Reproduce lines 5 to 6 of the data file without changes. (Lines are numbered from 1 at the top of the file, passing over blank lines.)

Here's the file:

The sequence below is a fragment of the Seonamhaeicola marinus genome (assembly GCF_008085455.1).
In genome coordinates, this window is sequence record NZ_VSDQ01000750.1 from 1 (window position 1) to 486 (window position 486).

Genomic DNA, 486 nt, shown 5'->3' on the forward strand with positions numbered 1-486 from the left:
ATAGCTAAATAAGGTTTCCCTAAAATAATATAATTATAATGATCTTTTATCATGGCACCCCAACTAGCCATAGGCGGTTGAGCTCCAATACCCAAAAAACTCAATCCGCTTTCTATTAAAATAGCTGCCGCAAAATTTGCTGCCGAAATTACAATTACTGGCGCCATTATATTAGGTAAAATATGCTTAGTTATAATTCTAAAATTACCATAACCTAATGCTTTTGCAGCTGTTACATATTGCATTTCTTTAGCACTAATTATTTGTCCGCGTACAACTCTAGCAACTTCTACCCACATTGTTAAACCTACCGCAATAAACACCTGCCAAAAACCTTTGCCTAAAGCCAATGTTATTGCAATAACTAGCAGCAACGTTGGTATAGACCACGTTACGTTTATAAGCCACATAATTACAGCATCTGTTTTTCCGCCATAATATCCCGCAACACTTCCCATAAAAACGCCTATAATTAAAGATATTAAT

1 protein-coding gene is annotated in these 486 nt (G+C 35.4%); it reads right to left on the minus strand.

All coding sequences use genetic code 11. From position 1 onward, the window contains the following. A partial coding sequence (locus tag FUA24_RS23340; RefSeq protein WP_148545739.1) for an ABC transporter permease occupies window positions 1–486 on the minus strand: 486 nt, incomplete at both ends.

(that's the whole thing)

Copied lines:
1 protein-coding gene is annotated in these 486 nt (G+C 35.4%); it reads right to left on the minus strand.

All coding sequences use genetic code 11. From position 1 onward, the window contains the following. A partial coding sequence (locus tag FUA24_RS23340; RefSeq protein WP_148545739.1) for an ABC transporter permease occupies window positions 1–486 on the minus strand: 486 nt, incomplete at both ends.